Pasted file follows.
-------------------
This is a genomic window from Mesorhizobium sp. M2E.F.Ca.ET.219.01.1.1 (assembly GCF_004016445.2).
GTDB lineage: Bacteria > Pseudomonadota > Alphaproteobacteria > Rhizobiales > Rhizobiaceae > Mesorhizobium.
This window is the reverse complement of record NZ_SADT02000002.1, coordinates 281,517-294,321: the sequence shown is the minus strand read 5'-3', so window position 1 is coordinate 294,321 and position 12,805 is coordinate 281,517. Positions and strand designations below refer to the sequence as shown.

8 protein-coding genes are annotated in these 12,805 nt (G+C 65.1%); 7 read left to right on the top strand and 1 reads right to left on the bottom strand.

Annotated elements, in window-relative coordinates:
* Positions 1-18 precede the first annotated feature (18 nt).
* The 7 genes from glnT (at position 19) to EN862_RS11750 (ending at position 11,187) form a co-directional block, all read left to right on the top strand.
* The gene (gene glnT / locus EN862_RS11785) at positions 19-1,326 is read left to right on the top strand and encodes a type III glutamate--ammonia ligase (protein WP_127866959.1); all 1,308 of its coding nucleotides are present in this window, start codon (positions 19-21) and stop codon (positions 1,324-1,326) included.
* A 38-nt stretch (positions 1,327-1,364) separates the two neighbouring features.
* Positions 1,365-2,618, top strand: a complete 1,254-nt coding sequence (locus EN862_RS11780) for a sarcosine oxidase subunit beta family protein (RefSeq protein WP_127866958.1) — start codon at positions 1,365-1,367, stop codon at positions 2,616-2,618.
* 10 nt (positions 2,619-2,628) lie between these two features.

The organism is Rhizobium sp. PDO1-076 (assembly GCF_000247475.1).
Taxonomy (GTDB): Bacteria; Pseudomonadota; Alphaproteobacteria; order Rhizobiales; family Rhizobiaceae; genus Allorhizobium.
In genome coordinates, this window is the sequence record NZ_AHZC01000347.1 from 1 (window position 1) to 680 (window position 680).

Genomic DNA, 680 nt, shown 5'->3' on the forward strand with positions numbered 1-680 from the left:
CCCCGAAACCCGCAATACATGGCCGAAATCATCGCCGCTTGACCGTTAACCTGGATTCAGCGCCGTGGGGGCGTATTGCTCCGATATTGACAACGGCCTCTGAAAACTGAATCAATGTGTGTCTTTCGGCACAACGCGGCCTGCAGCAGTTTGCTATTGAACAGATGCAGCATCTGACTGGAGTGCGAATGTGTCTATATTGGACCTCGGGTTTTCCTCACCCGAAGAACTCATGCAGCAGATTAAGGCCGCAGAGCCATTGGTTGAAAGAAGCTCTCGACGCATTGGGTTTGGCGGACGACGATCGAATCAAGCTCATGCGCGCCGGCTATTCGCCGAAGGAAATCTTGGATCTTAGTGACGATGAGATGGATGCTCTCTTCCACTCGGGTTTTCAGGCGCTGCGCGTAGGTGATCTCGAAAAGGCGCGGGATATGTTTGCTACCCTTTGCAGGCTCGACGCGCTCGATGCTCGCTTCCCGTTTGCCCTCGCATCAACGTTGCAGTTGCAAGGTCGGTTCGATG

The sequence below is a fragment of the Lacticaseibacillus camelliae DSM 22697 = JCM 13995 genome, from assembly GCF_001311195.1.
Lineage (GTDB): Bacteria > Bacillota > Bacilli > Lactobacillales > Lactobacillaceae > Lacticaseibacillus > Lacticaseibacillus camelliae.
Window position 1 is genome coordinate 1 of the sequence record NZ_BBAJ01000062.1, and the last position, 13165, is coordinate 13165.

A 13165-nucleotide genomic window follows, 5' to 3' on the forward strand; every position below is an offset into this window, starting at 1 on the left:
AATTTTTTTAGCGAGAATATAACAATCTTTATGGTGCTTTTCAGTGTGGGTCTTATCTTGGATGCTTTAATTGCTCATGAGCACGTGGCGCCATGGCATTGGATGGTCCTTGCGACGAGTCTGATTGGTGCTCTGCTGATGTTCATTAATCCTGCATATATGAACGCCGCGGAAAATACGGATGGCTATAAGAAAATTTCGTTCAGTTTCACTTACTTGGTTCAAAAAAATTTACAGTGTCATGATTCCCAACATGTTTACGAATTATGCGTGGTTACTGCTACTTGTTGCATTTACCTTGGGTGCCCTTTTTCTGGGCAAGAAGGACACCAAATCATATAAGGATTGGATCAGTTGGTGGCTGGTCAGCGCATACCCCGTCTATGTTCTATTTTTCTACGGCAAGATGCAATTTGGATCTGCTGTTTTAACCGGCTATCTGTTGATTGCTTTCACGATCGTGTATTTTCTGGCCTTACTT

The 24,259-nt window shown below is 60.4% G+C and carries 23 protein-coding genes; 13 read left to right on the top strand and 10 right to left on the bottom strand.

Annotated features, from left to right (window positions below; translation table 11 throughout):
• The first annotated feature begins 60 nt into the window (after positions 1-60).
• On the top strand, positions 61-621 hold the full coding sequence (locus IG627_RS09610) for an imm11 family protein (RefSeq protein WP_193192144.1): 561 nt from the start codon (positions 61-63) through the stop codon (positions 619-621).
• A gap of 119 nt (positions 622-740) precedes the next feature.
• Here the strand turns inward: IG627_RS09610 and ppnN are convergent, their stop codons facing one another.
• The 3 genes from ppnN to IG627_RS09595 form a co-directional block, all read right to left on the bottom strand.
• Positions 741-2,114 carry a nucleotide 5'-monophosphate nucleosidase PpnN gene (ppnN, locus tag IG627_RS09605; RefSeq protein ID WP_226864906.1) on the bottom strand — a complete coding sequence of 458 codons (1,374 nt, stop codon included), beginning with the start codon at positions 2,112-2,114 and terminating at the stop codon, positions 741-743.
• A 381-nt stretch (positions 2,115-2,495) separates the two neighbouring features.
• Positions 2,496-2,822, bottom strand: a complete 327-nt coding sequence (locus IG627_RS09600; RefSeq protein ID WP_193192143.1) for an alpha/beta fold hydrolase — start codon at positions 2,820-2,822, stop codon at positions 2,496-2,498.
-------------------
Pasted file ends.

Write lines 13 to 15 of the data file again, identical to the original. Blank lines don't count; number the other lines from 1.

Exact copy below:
Taxonomy (GTDB): Bacteria; Pseudomonadota; Alphaproteobacteria; order Rhizobiales; family Rhizobiaceae; genus Allorhizobium.
In genome coordinates, this window is the sequence record NZ_AHZC01000347.1 from 1 (window position 1) to 680 (window position 680).

Genomic DNA, 680 nt, shown 5'->3' on the forward strand with positions numbered 1-680 from the left: